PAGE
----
Gary Alt, co-founder and financial advisor at Monterey Private Wealth in Pleasanton, CA, recently had an article published by The Christian Science Monitor. You can read the article below or at CSMonitor.com by clicking here.
While attending my nephew’s wedding in Minnesota last year, I rented a car from a national company at Minneapolis-St. Paul International Airport. I won’t mention the company name, but it’s one of the top rental companies in the United States and they have counters in almost every airport—no fly-by-night company. Given their brand reputation and my previous experiences with them, I expected an uneventful and positive customer experience.
Imagine my surprise when 60 days later I received a bill for $858.70 from the company, stating that the car had been damaged while in my possession. Noting that I declined the loss damage waiver when I picked up the car, the letter explained that I could pay the claim by check, ask my insurance agent to call them directly or reject the claim.
The letter offered no description of the damage, nor any proof, so I called them to find out exactly what damage they were citing. They explained that the bottom of the front air dam was scratched. I thought to myself: Under the front air dam? Every car gets scratched under the front air dam! After disputing the damage in writing, I called back several weeks later to check the status of my dispute, and was told the claim had been dropped. I never heard from them again.
You can’t stop a rental car company from sending you a damage claim, but there are steps you can take to prepare yourself in case they do.
Here’s what to do when you rent a car:
- Take pictures of every dent or scratch on the body, interior, wheels and glass before you drive away—including under the front air dam. If they send you a claim, you can tell them you have pictures of all those damages before you drove away. Unless the car is brand new, chances are there will be some damage you’ll want to capture.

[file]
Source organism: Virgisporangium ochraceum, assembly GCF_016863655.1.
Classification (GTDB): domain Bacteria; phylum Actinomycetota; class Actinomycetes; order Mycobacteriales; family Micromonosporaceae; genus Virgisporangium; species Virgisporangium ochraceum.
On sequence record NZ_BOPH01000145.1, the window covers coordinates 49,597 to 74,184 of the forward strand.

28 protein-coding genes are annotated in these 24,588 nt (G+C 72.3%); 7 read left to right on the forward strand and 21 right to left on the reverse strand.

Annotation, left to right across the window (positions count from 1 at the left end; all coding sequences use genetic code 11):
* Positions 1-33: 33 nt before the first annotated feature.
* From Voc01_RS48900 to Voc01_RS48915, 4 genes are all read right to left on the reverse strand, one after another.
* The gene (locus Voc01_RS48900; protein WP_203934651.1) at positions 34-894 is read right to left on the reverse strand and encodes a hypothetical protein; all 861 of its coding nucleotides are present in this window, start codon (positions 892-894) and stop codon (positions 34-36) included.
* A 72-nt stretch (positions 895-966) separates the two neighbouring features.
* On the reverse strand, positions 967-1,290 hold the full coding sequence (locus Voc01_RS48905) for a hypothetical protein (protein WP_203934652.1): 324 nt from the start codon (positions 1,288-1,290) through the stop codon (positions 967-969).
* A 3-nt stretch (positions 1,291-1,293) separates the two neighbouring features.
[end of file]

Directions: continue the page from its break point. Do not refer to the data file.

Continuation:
- Ask an employee to document all scratches and dents before you drive the car.
- Some companies require you to document any damages on a special form. On a recent trip to Salt Lake City, a car rental company handed me a damage form along with the keys and asked me to inspect the car, make a note of all damages and bring the form back to the counter before I drove away. It’s a good thing I did, as the car was heavily scratched and dented and I could have been liable for those damages if I was in a hurry and just drove off.
In the decades that I’ve rented cars, this is the first time a company has claimed any damage, so chances are likely slim that this will happen to you, too. But if it does, and you haven’t properly documented the pre-existing damage, here’s what you can do:
- Ask for time-stamped photos that were taken immediately before you drove the car off the lot. Otherwise, how do you know that a previous renter or one of their own employees didn’t damage the car before you got it?
- Ask for time-stamped photos that were taken immediately after you returned the car. You’ll want to make sure that someone else didn’t damage the car after you returned it.
- Ask them for a record of all rentals for that car between the time you returned it and the date of their damage claim letter. If they waited, say, 60 days to send you a damage claim, they’ve already rented it many times since you drove it, and they’ll have to prove that you actually caused the damage.
- If the company’s representatives are completely uncooperative, report the firm to legal authorities in the state where you rented the car.
Nobody wants to get an expensive bill for damages they didn’t cause. It’s especially frustrating when it’s a rental car in another city, leaving consumers feeling like they have no choice but to pay up. But by taking some precautionary steps you can save yourself time, money and frustration.
Gary Alt CFP®, AIF® is a wealth manager and co-founder of Monterey Private Wealth, a wealth management firm in Pleasanton, CA. Gary welcomes questions that you may have concerning investing, taxes, retirement, or estate planning. Send your financial questions to 4733 Chabot Dr, Ste 206, Pleasanton 94588, or by email to firstname.lastname@example.org.